Eplerenone reduces risk of death in patients with heart failure, particularly in patients with recent myocardial infarction (heart attack).
Eplerenone lowers blood pressure in patients with primary hypertension. Eplerenone also reduces arterial stiffness and vascular endothelial dysfunction.
For persons with resistant hypertension, eplerenone is safe and effective for reducing blood pressure, particularly in persons with resistant hypertension due to hyperaldosteronism.
Common adverse drug reactions (ADRs) associated with the use of eplerenone include: hyperkalaemia, hypotension, dizziness, and reduced renal clearance. Eplerenone may have a lower incidence than spironolactone of sexual side effects such as feminization, gynecomastia, impotence, low sex drive and reduction of size of male genitalia. This is because other antimineralocorticoids have structural elements of the progesterone molecule, causing progestogenic and antiandrogenic outcomes. When considering taking these medicines, it is important to note the variations in their ability to offset the nongenomic effects of aldosterone.
Currently, there is not enough evidence available from the randomized controlled trials on side effects of eplerenone to do a benefit versus risk assessment in people with primary hypertension. 
Eplerenone is primarily metabolized by the cytochrome P450 enzyme CYP3A4. Thus the potential exists for adverse drug interactions with other drugs that induce or inhibit CYP3A4. Specifically, the concomitant use of the CYP3A4 potent inhibitors ketoconazole and itraconazole is contraindicated. Other CYP3A4 inhibitors including erythromycin, saquinavir, and verapamil should be used with caution. Other drugs that increase potassium concentrations may increase the risk of hyperkalemia associated with eplerenone therapy, including salt substitutes, potassium supplements and other potassium-sparing diuretics.
Eplerenone is an antimineralocorticoid, or an antagonist of the mineralocorticoid receptor (MR). Eplerenone is also known chemically as 9,11?-epoxy-7?-methoxycarbonyl-3-oxo-17?-pregn-4-ene-21,17-carbolactone and "was derived from spironolactone by the introduction of a 9?,11?-epoxy bridge and by substitution of the 17?-thoacetyl group of spironolactone with a carbomethoxy group." The drug controls high blood pressure by blocking the binding of aldosterone to the mineralocorticoid receptor (MR) in epithelial tissues, such as the kidney. Blocking the action of aldosterone decreases blood volume and lowers blood pressure. It has 10- to 20-fold lower affinity for the MR relative to spironolactone, and is less potent in vivo as an antimineralocorticoid. However, in contrast to spironolactone, eplerenone has little affinity for the androgen, progesterone, and glucocorticoid receptors. It also has more consistently observed non-genomic antimineralocorticoid effects relative to spironolactone (see membrane mineralocorticoid receptor). Eplerenone differs from spironolactone in its extensive metabolism, with a short half-life and inactive metabolites.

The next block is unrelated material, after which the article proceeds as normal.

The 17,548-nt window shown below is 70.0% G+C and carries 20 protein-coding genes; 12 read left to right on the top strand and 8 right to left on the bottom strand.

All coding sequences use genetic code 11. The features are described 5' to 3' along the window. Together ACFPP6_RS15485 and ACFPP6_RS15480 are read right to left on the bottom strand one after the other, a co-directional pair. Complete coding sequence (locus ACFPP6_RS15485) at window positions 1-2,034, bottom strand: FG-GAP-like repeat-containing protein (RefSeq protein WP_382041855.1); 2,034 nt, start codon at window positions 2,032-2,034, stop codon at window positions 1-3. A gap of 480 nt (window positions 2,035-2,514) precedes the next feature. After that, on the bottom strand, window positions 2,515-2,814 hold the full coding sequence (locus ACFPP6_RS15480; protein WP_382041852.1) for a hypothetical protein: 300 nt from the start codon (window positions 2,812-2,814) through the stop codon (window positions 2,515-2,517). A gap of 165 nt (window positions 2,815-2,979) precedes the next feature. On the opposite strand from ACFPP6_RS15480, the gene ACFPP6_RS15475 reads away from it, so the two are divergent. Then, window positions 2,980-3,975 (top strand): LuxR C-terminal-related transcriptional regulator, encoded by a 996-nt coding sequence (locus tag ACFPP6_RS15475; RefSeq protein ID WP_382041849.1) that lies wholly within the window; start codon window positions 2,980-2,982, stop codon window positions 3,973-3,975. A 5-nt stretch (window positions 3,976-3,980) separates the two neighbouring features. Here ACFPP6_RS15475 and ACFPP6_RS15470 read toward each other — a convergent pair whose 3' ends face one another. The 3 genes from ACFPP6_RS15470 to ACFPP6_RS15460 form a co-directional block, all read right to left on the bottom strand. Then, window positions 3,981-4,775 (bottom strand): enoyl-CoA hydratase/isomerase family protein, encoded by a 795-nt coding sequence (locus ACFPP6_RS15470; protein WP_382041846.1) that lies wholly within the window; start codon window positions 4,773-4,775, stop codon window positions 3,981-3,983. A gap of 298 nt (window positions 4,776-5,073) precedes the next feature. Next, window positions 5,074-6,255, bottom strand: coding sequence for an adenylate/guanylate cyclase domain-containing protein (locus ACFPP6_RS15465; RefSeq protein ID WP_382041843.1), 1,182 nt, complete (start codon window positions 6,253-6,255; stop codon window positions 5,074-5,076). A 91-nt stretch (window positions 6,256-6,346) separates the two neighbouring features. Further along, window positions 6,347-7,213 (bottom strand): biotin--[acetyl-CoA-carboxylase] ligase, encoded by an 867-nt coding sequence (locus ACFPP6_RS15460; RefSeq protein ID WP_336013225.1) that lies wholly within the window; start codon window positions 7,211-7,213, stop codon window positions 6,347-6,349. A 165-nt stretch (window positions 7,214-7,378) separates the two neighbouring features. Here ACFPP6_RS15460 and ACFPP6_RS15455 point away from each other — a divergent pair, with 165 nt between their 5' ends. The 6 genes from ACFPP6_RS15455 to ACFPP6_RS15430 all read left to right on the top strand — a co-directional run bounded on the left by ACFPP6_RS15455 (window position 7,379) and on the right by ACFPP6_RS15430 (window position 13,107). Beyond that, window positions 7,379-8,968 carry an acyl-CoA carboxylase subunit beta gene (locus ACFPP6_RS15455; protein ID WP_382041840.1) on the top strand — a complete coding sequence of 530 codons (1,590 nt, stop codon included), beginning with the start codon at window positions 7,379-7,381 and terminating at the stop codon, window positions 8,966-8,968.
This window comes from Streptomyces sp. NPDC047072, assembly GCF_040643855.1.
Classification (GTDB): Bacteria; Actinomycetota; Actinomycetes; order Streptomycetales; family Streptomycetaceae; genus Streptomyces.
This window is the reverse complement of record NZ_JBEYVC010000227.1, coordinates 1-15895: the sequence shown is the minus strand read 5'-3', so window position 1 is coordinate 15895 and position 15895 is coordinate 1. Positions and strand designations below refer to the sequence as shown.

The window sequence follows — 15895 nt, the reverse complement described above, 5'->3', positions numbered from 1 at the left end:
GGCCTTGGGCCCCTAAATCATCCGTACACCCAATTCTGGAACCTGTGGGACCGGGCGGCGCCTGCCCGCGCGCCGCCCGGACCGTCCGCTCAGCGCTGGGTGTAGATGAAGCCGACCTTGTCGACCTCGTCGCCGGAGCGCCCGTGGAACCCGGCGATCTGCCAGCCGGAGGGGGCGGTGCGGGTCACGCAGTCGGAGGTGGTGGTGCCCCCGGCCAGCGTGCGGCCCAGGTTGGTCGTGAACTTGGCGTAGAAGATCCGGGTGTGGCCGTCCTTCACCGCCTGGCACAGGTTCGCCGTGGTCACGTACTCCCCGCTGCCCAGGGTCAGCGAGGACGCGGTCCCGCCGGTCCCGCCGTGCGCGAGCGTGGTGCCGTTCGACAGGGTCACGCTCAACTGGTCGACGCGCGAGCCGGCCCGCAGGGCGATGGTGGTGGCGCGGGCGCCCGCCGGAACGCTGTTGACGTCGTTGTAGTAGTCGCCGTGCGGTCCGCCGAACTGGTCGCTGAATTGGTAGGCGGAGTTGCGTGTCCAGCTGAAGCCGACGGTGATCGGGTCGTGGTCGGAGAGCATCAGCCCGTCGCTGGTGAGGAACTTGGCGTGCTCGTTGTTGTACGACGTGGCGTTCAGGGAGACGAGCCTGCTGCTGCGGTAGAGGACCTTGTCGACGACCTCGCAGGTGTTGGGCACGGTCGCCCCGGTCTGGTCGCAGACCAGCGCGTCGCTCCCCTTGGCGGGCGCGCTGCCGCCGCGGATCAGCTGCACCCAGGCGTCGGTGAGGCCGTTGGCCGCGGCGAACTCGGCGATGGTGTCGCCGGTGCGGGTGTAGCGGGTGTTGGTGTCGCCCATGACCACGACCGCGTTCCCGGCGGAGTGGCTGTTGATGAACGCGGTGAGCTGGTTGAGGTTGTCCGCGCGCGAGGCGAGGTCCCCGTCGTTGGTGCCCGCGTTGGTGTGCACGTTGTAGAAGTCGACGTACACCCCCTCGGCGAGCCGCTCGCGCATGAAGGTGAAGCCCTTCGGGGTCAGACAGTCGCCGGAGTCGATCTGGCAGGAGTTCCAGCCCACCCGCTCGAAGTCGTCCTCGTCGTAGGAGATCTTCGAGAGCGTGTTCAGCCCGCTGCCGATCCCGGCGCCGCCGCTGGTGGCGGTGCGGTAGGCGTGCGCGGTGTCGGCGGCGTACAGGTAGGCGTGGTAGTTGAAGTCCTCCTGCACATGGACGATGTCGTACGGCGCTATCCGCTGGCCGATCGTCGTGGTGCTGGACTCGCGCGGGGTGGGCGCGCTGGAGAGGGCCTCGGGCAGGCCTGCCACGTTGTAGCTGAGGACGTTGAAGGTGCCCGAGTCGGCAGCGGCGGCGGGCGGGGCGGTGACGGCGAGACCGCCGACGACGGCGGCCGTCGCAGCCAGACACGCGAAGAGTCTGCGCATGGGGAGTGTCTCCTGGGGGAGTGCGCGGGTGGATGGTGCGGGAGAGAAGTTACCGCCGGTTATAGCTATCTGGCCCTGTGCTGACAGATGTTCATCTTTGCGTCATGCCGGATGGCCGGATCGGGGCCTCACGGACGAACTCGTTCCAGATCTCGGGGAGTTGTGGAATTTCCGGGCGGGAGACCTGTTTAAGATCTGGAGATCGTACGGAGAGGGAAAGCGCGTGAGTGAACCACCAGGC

Eplerenone seems to be about 50 to 75% as potent as spironolactone as an antimineralocorticoid. Hence, 25 mg/day spironolactone may be equivalent to approximately 50 mg/day eplerenone.
Regulatory and Patent History
Eplerenone was patented in 1983 and approved for medical use in the United States in 2002. Eplerenone is currently approved for sale in Canada, the US, EU, Netherlands and Japan. Eplerenone costs an estimated $2.93 per day when treating congestive heart failure and $5.86 per day when treating hypertension.
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